Jakarta. The Indonesia Stock Exchange implemented a two-day settlement cycle for stock transactions on Monday in a bid to increase market liquidity and competitiveness against regional peers.
Indonesia is the second country in Southeast Asia to implement the new T+2 settlement cycle after Thailand, which did so on March 2.
"With advanced technology and evolving mechanisms being implemented by stock exchanges across the world, one of the key takeaways [to make stock transactions easier], is by shortening the settlement cycle," the bourse said in a statement on its website on Monday.
With a shorter settlement period, investors can liquidate their positions faster, which would boost liquidity in the market, according to the stock exchange, better known as the IDX.
"The newly implemented mechanism is in accordance with international best practices to boost the operational efficiency in the stock exchange," Hoesen, head of capital markets at the Financial Services Authority (OJK), said in a statement.
The settlement period, which has been reduced from three working days to two, is in line with major stock exchanges across the world, including in New Zealand, Hong Kong, Germany, Taiwan, Saudi Arabia, Canada and the United States, and it should decrease market risks stemming from mismatched settlement periods, the IDX said.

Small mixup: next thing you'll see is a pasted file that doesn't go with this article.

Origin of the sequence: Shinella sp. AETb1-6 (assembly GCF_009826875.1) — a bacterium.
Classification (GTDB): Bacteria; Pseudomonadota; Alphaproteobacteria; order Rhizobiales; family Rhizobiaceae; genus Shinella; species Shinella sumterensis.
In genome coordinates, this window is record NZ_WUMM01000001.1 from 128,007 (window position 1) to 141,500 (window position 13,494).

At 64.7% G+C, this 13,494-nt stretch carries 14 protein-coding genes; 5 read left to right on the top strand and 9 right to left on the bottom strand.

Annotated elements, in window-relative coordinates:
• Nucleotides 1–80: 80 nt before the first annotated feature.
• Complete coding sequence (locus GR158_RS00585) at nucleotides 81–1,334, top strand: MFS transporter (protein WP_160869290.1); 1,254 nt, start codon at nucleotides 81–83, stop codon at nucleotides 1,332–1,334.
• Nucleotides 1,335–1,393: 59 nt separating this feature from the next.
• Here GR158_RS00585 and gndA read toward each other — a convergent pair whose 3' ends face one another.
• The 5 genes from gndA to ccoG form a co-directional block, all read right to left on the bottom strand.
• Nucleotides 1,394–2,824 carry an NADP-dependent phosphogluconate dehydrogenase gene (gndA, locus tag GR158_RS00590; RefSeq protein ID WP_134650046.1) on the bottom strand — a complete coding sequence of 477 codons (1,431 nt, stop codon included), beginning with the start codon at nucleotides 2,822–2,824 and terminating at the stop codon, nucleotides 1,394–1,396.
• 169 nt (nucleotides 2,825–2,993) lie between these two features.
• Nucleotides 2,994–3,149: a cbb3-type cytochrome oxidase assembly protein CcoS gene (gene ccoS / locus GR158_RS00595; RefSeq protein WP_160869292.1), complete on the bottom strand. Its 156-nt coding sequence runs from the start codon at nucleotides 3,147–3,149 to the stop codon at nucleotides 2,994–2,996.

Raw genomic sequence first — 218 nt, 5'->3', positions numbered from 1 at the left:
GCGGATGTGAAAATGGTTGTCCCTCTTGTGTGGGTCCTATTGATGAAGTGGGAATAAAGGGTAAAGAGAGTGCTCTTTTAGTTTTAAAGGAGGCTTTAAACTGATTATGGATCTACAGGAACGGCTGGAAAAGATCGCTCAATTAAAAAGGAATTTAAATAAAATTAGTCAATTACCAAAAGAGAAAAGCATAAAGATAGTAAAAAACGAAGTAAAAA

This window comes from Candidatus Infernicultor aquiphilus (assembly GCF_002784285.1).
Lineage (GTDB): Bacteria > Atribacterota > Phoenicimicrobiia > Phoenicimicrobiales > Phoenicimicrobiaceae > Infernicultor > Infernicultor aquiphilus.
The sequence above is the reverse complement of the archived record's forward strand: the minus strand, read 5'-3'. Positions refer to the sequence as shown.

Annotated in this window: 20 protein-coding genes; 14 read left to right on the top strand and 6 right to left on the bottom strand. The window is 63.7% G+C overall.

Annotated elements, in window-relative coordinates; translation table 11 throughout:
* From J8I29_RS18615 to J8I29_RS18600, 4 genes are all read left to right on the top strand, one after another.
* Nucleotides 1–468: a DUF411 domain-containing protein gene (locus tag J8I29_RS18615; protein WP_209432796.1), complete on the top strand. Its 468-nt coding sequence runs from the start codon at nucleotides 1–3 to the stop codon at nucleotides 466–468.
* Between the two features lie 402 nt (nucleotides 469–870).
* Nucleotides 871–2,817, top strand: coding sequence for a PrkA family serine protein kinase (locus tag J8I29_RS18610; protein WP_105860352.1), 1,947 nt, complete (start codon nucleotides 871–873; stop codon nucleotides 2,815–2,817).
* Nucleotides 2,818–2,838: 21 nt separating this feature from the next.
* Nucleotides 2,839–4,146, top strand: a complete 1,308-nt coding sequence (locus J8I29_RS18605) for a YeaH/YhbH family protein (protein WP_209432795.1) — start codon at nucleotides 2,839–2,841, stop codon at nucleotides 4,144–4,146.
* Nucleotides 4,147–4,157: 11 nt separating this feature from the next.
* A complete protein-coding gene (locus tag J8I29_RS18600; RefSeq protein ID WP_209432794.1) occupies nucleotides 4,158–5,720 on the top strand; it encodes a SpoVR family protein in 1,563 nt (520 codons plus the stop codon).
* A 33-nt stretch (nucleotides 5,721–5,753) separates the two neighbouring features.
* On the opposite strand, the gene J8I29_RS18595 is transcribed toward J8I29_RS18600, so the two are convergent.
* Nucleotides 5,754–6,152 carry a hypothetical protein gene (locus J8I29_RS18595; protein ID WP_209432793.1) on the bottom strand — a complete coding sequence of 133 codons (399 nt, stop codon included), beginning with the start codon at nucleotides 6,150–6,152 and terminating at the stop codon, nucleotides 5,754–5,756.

Japan has also announced plans to implement a two-day settlement cycle in July next year, while Singapore will begin on Dec. 3.
Despite operating in Southeast Asia's largest economy, the size of the IDX is still eclipsed by that of its neighbors. On average, about $570 million worth of stock changes hands daily on the IDX this year, up 15 percent from last year. But this is just over a half of the daily average on the Singapore Exchange (SGX).
The IDX's $455 billion market cap is the third-largest in the region, behind Singapore and Thailand.
The IDX has been revamped over the past few years with a better risk management system and services to cater to more individual investors as part of efforts to improve its market appeal, especially to foreign investors, on which Indonesia still heavily relies to plug its gaping current-account deficit.